Fed Holds Rates Steady

(Federal Reserve headquarters, Washington, D.C.)

The Federal Reserve held rates steady Wednesday and now projects only one rate cut in 2024.

“Although May’s inflation data came in better than expected, perhaps surprisingly, the Federal Open Market Committee is now projecting only one rate cut in 2024,” MBA Senior Vice President and Chief Economist Mike Fratantoni said. “However, it is notable that the dot plot indicates it is a close call between one and two cuts. The tight job market–highlighted again in May’s employment data–is likely leading many committee members to continue to be cautious about cutting rates before inflation is consistently lower.”

Fratantoni noted the FOMC also moved up its projection for the terminal rate, as many expected. “Once it starts, this cutting cycle is likely to be shorter than past cycles,” he added.

Selma Hepp, Chief Economist with CoreLogic, Irvine, Calif., said the announcement confirms the Fed’s “higher-for-longer” position on interest rates. “But the stance is looking more untenable as more American households continue to pull back on spending,” she said. “As more economic indicators begin to confirm this and unemployment begins to rise, the Fed will then look to cut rates. What’s not clear yet is when exactly the disinflation signs will be consistent enough for the first rate cut–we hope it’s still this year.”

Fratantoni said Wednesday’s announcement does not change MBA’s forecast for mortgage rates. “We still look for mortgage rates to drop to about 6.5% by the end of 2024,” he said.

The full FOMC statement read:

Recent indicators suggest that economic activity has continued to expand at a solid pace. Job gains have remained strong, and the unemployment rate has remained low. Inflation has eased over the past year but remains elevated. In recent months, there has been modest further progress toward the Committee’s 2 percent inflation objective.

The Committee seeks to achieve maximum employment and inflation at the rate of 2 percent over the longer run. The Committee judges that the risks to achieving its employment and inflation goals have moved toward better balance over the past year. The economic outlook is uncertain, and the Committee remains highly attentive to inflation risks.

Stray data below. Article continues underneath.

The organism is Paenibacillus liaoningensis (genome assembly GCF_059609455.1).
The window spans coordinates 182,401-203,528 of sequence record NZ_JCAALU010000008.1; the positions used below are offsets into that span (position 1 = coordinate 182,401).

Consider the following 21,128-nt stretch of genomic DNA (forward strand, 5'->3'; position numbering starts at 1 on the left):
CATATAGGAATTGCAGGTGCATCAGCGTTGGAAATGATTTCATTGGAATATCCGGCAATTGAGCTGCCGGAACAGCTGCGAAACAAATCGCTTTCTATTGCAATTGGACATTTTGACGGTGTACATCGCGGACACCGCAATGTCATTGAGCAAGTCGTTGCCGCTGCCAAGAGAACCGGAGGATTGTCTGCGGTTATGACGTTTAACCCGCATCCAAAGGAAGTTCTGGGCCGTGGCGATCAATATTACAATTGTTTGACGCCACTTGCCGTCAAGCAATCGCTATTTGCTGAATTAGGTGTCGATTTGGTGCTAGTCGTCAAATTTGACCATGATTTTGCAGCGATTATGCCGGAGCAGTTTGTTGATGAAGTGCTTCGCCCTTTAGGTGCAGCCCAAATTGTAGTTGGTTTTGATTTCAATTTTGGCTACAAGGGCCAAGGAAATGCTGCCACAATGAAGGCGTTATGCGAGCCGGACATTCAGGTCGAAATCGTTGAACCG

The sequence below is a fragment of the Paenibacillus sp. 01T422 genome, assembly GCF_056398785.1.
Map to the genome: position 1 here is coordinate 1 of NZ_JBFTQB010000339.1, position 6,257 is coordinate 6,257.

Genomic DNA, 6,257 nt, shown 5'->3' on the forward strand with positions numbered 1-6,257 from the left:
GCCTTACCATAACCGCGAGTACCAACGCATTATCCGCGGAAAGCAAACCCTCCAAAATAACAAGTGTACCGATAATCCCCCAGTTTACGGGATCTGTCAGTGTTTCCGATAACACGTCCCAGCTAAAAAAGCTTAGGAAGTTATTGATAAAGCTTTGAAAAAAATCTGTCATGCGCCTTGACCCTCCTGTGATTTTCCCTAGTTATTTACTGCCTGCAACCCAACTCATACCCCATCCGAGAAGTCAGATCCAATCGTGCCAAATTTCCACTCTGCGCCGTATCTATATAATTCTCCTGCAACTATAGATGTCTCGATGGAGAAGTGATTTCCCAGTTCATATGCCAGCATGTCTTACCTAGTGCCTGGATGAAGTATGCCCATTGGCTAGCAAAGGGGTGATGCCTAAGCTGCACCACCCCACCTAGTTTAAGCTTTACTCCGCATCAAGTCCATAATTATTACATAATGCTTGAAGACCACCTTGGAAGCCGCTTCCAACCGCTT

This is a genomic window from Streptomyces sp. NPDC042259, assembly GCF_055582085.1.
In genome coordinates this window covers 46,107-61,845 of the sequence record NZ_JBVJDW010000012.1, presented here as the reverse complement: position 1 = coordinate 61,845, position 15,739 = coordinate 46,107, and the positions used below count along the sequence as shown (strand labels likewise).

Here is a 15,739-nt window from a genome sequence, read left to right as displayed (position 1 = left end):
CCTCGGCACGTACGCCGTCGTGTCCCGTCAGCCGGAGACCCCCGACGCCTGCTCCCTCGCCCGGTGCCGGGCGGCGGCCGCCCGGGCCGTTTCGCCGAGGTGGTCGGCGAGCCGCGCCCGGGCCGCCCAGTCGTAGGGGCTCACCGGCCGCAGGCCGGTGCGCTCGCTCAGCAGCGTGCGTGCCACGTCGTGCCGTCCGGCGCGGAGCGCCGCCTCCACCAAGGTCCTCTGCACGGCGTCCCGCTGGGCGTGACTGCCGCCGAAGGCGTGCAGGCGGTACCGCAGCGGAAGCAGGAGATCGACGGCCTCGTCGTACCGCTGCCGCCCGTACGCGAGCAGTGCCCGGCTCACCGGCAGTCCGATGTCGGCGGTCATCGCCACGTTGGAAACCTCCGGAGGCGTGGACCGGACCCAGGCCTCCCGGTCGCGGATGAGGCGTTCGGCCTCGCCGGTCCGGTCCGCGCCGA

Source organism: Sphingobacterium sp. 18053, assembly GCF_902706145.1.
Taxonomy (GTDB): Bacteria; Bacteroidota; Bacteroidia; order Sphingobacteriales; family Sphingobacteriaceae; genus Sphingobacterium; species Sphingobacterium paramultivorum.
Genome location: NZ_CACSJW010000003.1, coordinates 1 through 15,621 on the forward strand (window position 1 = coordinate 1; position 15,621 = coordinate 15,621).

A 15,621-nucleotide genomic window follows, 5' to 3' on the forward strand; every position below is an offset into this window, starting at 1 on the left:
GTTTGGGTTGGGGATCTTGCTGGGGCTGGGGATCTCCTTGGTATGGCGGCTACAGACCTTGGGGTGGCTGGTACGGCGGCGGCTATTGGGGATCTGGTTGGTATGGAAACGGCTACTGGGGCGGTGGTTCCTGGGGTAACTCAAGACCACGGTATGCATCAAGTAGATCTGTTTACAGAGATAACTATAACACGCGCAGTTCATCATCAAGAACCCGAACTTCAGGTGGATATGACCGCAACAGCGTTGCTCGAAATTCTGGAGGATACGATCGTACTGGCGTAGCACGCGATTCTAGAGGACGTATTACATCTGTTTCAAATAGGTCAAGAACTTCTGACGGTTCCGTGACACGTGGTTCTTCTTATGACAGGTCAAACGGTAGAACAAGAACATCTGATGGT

In support of its goals, the Committee decided to maintain the target range for the federal funds rate at 5-1/4 to 5-1/2 percent. In considering any adjustments to the target range for the federal funds rate, the Committee will carefully assess incoming data, the evolving outlook, and the balance of risks. The Committee does not expect it will be appropriate to reduce the target range until it has gained greater confidence that inflation is moving sustainably toward 2 percent. In addition, the Committee will continue reducing its holdings of Treasury securities and agency debt and agency mortgage‑backed securities. The Committee is strongly committed to returning inflation to its 2 percent objective.

In assessing the appropriate stance of monetary policy, the Committee will continue to monitor the implications of incoming information for the economic outlook. The Committee would be prepared to adjust the stance of monetary policy as appropriate if risks emerge that could impede the attainment of the Committee’s goals. The Committee’s assessments will take into account a wide range of information, including readings on labor market conditions, inflation pressures and inflation expectations, and financial and international developments.

Voting for the monetary policy action were Jerome H. Powell, Chair; John C. Williams, Vice Chair; Thomas I. Barkin; Michael S. Barr; Raphael W. Bostic; Michelle W. Bowman; Lisa D. Cook; Mary C. Daly; Philip N. Jefferson; Adriana D. Kugler; Loretta J. Mester; and Christopher J. Waller.